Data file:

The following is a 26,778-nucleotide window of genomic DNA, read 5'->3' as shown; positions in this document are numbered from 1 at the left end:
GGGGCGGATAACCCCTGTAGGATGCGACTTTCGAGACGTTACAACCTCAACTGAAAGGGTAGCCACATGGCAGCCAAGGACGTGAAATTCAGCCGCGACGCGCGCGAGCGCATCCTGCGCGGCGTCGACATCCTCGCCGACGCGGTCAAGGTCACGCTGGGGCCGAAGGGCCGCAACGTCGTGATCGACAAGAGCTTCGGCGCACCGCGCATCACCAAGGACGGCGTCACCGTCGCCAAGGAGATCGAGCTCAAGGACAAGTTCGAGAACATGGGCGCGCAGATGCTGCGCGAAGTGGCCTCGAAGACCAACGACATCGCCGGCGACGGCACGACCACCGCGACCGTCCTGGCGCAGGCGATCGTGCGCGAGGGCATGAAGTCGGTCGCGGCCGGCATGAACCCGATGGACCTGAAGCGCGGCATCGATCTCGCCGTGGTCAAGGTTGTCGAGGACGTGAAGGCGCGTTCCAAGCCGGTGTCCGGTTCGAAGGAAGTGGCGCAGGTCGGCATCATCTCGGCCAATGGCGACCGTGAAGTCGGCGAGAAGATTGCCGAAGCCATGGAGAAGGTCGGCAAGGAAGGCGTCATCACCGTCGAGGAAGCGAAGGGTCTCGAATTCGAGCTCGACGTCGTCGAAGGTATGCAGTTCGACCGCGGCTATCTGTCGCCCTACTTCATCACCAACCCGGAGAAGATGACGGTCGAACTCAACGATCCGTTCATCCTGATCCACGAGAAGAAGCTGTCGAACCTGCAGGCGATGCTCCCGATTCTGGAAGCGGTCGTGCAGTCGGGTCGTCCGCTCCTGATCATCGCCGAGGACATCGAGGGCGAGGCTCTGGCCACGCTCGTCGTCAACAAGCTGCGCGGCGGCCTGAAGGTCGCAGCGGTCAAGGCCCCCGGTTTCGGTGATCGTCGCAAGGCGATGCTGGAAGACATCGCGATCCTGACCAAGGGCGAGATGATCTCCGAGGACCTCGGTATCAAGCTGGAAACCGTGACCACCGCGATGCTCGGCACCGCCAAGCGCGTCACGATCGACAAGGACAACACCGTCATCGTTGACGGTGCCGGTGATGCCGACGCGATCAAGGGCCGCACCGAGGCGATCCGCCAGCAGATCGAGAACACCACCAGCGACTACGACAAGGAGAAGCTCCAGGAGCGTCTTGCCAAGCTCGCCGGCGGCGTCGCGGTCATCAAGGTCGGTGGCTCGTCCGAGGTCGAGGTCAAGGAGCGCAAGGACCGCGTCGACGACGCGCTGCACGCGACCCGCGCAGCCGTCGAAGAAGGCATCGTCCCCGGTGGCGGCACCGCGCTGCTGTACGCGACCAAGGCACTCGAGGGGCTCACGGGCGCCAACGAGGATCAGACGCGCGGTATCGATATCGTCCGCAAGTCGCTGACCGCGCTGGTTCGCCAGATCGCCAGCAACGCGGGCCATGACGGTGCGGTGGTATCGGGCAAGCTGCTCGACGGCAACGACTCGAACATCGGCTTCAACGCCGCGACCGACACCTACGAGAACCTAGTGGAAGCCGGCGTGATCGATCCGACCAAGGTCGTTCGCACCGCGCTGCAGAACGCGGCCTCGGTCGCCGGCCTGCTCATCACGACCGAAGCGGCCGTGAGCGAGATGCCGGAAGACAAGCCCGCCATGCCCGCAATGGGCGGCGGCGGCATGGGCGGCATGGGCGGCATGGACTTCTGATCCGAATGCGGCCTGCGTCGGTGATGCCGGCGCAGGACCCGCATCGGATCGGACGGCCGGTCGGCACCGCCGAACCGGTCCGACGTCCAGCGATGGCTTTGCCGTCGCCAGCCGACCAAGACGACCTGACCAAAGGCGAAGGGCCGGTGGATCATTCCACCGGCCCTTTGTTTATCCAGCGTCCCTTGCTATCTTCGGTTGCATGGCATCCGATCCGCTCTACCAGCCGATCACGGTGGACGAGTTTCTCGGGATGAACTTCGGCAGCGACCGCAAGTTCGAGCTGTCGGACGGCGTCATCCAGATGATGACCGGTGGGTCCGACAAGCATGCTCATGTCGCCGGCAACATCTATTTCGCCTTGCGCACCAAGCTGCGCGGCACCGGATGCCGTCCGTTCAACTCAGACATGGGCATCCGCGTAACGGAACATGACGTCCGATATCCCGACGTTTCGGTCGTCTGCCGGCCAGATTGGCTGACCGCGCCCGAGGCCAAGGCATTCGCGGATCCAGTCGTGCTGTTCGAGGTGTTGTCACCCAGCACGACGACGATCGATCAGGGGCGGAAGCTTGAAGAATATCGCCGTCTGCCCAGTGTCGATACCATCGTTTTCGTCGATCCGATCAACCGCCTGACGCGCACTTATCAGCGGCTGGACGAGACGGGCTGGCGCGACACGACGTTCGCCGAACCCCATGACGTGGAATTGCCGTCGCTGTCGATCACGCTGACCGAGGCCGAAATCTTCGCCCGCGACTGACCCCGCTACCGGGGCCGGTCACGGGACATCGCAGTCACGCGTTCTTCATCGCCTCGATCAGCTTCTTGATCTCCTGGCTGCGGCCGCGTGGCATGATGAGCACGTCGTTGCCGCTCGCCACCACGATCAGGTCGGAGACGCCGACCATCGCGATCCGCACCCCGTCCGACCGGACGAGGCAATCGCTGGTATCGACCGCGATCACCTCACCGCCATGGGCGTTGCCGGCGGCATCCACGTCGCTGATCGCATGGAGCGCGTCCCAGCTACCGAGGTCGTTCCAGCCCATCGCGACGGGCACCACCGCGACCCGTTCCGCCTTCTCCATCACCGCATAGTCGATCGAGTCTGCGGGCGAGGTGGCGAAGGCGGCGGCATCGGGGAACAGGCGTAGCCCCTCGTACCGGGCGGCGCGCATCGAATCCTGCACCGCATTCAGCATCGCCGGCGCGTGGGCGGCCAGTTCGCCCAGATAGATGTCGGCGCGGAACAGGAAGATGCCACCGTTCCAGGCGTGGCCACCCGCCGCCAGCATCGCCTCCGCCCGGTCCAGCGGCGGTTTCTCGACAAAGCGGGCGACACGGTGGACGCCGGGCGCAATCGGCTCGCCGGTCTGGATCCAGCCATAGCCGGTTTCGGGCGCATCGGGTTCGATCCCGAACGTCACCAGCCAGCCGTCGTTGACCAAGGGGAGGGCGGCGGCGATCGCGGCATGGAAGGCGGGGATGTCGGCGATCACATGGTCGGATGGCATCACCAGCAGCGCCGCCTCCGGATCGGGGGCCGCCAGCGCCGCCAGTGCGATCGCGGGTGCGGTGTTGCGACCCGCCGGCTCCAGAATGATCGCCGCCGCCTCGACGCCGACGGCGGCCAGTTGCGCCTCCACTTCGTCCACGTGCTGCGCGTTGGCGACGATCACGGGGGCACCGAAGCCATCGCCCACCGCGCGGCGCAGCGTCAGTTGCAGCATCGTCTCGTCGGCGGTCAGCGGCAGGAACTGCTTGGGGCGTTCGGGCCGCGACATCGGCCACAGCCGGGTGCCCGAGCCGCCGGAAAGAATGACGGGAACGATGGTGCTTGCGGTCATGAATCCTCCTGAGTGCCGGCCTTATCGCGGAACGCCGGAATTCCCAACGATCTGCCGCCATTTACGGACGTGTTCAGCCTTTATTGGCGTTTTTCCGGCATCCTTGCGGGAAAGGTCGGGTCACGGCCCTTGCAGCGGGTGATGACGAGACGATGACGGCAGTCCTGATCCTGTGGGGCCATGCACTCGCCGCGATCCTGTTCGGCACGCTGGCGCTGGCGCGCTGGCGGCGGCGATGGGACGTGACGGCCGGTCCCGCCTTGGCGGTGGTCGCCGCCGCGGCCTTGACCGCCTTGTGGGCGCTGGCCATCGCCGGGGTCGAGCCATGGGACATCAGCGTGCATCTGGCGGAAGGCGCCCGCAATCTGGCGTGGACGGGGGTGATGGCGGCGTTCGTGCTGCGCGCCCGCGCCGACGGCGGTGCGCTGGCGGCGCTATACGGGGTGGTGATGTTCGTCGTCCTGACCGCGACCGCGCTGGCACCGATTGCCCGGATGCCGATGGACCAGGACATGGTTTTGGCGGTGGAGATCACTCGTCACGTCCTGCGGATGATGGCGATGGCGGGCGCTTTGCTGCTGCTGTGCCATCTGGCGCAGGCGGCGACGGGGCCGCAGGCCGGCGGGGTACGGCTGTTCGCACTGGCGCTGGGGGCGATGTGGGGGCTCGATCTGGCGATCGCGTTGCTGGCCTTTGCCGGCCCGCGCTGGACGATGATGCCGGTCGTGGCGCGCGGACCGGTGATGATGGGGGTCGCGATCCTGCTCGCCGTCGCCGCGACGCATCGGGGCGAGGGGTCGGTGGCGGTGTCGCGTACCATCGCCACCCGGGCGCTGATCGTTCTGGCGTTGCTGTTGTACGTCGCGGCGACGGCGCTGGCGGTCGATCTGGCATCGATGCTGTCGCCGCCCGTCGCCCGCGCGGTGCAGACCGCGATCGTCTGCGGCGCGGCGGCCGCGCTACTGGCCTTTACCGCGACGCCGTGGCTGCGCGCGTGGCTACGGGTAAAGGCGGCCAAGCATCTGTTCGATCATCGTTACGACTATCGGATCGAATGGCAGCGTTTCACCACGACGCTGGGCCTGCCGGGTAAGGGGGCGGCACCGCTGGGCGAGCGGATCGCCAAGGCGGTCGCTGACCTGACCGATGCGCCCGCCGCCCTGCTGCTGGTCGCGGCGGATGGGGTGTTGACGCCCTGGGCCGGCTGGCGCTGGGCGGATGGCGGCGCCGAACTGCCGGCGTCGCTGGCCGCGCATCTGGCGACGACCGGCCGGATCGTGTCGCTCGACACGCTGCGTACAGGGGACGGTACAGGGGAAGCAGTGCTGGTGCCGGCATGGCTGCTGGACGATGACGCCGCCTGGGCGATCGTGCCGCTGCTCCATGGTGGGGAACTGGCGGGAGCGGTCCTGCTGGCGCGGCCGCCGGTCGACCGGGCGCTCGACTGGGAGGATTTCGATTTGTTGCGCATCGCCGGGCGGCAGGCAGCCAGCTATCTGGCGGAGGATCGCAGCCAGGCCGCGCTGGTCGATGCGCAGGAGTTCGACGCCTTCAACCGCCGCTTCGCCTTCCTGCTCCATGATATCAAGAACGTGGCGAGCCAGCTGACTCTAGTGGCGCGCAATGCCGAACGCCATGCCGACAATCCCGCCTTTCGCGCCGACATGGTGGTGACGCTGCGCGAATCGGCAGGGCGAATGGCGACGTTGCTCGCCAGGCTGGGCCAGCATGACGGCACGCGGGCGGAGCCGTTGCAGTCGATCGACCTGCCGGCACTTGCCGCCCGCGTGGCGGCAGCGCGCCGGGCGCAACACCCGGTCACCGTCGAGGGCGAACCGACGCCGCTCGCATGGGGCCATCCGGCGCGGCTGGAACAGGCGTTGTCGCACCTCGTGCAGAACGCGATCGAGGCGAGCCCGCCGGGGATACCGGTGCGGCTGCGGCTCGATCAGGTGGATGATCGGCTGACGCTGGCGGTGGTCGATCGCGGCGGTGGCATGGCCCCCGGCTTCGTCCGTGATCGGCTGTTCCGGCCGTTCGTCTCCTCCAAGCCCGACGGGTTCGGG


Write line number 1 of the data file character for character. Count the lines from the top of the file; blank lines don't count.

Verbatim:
The following is a 26,778-nucleotide window of genomic DNA, read 5'->3' as shown; positions in this document are numbered from 1 at the left end: